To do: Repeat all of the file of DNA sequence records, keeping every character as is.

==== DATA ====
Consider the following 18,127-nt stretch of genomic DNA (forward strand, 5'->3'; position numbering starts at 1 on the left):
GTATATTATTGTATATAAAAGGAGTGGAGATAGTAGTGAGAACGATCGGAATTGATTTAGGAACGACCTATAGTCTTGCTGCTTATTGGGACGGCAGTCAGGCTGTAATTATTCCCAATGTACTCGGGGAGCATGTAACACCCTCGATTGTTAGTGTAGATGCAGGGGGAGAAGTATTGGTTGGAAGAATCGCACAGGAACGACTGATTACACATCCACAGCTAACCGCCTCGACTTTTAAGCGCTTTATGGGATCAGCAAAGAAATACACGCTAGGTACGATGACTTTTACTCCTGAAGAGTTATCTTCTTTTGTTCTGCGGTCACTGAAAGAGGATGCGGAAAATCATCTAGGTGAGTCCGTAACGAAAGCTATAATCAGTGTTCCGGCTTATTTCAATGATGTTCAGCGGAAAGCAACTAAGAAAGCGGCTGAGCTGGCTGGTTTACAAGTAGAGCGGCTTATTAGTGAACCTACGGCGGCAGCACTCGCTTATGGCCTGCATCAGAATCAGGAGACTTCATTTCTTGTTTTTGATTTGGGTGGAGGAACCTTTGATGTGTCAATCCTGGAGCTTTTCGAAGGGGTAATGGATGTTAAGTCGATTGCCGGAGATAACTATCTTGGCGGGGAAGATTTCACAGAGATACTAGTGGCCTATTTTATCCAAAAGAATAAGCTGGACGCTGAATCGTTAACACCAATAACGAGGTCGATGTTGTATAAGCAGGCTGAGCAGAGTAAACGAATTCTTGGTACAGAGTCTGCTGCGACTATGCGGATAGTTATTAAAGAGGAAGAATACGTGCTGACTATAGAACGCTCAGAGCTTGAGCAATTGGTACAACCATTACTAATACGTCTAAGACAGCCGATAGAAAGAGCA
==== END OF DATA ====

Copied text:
Consider the following 18,127-nt stretch of genomic DNA (forward strand, 5'->3'; position numbering starts at 1 on the left):
GTATATTATTGTATATAAAAGGAGTGGAGATAGTAGTGAGAACGATCGGAATTGATTTAGGAACGACCTATAGTCTTGCTGCTTATTGGGACGGCAGTCAGGCTGTAATTATTCCCAATGTACTCGGGGAGCATGTAACACCCTCGATTGTTAGTGTAGATGCAGGGGGAGAAGTATTGGTTGGAAGAATCGCACAGGAACGACTGATTACACATCCACAGCTAACCGCCTCGACTTTTAAGCGCTTTATGGGATCAGCAAAGAAATACACGCTAGGTACGATGACTTTTACTCCTGAAGAGTTATCTTCTTTTGTTCTGCGGTCACTGAAAGAGGATGCGGAAAATCATCTAGGTGAGTCCGTAACGAAAGCTATAATCAGTGTTCCGGCTTATTTCAATGATGTTCAGCGGAAAGCAACTAAGAAAGCGGCTGAGCTGGCTGGTTTACAAGTAGAGCGGCTTATTAGTGAACCTACGGCGGCAGCACTCGCTTATGGCCTGCATCAGAATCAGGAGACTTCATTTCTTGTTTTTGATTTGGGTGGAGGAACCTTTGATGTGTCAATCCTGGAGCTTTTCGAAGGGGTAATGGATGTTAAGTCGATTGCCGGAGATAACTATCTTGGCGGGGAAGATTTCACAGAGATACTAGTGGCCTATTTTATCCAAAAGAATAAGCTGGACGCTGAATCGTTAACACCAATAACGAGGTCGATGTTGTATAAGCAGGCTGAGCAGAGTAAACGAATTCTTGGTACAGAGTCTGCTGCGACTATGCGGATAGTTATTAAAGAGGAAGAATACGTGCTGACTATAGAACGCTCAGAGCTTGAGCAATTGGTACAACCATTACTAATACGTCTAAGACAGCCGATAGAAAGAGCA